APEX 5.0.1 was released about a week ago. I started to patch some stuff straight away. We were already on APEX 5.0 across the board, so we didn’t need to do any full installations, just patches.
During the patching I noticed we were getting some issues with supposed misconfiguration of static files. After clearing my browser cache, the message went away, so I tweeted this.
“Regarding APEX 5.0.1 patch. Clear your browser cache, or you may get that static files message, even though config is correct. #orclapex”
Practically before I hit return, Patrick Wolf came back with this.
“@oraclebase Thanks for letting us know. I have filed bug# 21463521 and fixed it for 5.0.2”
We’re a week on now and all our APEX installations are happily running 5.0.1. We had no issues with the upgrades and no problems with the apps.
We are small fry where APEX is concerned, so don’t take this as the green light to upgrade everything yourself. I’m just saying we had no problems with it, which is pretty cool. If APEX is a strategic environment for you, you will probably need to do a lot more testing than us.
Mary Ann Davidson wrote a great piece on her security blog today, which basically talked about focusing on the important vulnerabilities, not necessarily the ones that get the most press. Added to that, the risk associated with a vulnerability may well be different for you compared to everyone else, depending on how your system is used. I agree with what she is saying, but I’m going to take a slightly different angle on the subject.
Over the years I’ve come across lots of different attitudes to database patching from management and DBAs. As more DBAs are now involved in looking after middle tier products like WebLogic, some of those attitudes to patching have moved into that world too. It seems to break down into three camps.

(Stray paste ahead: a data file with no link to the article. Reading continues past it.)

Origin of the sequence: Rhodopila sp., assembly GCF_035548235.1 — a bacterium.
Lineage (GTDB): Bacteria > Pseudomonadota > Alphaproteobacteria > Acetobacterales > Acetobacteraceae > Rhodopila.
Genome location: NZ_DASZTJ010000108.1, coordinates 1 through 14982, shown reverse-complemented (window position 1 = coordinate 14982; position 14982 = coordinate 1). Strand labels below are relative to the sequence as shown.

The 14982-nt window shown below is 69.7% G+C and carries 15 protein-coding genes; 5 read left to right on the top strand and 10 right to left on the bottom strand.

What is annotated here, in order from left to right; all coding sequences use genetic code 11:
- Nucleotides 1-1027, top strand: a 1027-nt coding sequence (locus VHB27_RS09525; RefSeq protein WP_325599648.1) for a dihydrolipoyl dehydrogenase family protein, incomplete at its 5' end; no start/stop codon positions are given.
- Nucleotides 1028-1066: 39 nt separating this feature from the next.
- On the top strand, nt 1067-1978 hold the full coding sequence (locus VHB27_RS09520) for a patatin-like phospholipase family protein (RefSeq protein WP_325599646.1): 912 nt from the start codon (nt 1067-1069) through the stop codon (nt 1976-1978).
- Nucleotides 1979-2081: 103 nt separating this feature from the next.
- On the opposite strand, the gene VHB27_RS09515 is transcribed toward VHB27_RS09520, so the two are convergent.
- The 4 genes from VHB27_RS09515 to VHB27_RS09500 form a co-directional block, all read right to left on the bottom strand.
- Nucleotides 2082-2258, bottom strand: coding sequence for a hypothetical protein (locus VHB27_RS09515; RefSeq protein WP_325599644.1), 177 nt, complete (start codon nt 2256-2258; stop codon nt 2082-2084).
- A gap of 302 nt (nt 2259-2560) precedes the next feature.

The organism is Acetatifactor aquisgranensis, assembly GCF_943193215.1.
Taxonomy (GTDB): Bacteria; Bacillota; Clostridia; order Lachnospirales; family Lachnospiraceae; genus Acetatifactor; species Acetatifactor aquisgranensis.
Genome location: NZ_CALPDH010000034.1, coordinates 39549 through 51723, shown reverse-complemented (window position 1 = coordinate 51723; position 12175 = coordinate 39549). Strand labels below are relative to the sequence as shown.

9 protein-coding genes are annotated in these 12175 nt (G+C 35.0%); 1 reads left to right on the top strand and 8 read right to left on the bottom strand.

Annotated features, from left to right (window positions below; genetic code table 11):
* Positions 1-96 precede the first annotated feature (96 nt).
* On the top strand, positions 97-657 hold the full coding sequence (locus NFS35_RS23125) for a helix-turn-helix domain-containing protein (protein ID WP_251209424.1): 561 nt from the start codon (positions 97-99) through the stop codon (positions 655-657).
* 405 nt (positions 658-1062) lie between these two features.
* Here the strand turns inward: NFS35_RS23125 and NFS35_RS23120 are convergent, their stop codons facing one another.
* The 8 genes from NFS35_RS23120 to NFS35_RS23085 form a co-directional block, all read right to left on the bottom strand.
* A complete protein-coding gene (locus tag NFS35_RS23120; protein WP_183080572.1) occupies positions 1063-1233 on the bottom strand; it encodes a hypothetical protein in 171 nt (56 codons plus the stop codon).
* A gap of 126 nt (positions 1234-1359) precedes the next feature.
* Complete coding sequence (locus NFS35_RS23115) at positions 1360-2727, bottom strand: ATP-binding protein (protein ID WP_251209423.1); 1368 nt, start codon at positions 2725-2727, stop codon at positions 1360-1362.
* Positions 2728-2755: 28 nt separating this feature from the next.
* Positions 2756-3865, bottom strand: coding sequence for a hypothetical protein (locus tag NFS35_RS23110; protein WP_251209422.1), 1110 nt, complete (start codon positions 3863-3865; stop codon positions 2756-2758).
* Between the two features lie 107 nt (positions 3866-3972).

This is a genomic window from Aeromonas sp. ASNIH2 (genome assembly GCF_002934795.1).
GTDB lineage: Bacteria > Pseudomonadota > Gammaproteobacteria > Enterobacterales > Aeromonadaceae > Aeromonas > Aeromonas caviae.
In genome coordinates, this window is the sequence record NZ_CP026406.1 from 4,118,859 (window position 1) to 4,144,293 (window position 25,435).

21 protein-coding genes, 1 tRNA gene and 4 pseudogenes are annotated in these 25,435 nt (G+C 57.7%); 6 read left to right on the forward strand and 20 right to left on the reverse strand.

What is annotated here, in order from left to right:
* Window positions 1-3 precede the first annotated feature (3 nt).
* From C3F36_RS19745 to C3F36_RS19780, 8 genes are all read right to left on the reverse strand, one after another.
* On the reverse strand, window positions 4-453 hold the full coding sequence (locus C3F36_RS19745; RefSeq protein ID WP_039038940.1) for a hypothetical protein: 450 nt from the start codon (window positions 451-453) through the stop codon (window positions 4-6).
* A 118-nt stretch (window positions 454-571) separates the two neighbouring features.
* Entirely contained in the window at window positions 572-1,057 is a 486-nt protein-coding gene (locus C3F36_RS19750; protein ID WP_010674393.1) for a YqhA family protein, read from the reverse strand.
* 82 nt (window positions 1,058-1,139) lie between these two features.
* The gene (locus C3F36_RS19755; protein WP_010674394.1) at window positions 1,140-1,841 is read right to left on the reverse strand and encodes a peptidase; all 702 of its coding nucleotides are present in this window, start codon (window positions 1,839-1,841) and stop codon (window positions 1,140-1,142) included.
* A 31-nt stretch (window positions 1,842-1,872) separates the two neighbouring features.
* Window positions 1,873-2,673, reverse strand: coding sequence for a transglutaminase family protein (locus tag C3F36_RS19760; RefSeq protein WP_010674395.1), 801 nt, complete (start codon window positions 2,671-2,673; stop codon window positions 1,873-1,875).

- We don’t need no stinkin’ patches. If this is the way you roll you are a dumb-ass!
- We only patch stuff that represents a vulnerability for us. This sounds kind-of sensible, but life can get very difficult trying to decide what constitutes a threat, especially when you have to consider all layers of the technology stack.
- We always apply all patches. This is logically simple, but you are going to apply a lot more patches, a lot more frequently, which is going to require a lot more testing.
Patching is not just about security.
- Support of some products is tied into the patch version. We see this with Oracle products all the time. There are some important deadlines coming up soon!
- The rest of the world is moving on around you. You might be happy with your unpatched product, but things might break because of external factors. If someone turns off SSLv3 on their application server, you aren’t doing HTTPS callouts from your database to it unless you patch up to 220.127.116.11 or later. Your applications will probably get browser compatibility issues on newer browsers and mobile devices unless you keep on top of patching your development frameworks.
- Patches like the database PSUs come with extra functionality, including backports of features from newer releases (redaction – 18.104.22.168). They can also bring with them features that make future upgrades easier (transport database – 22.214.171.124 onward).
Choosing not to patch is not really an option these days. Your company has to understand this and allocate the correct amount of resource to getting it done. That might mean more staff resources allocated to patching and subsequent testing (rather than doing “productive” work), outsource the work where you can or moving to cloud services where regular patching is part of the deal.
I just read this post by Dirk Nachbar, saying that 126.96.36.199 is now available from edelivery.oracle.com. I’ve downloaded it, so the rest of the world is now allowed to start their downloads.
I assume it will be available from MOS also at some point.
PS. It will allegedly be made available on OTN at some point in the future.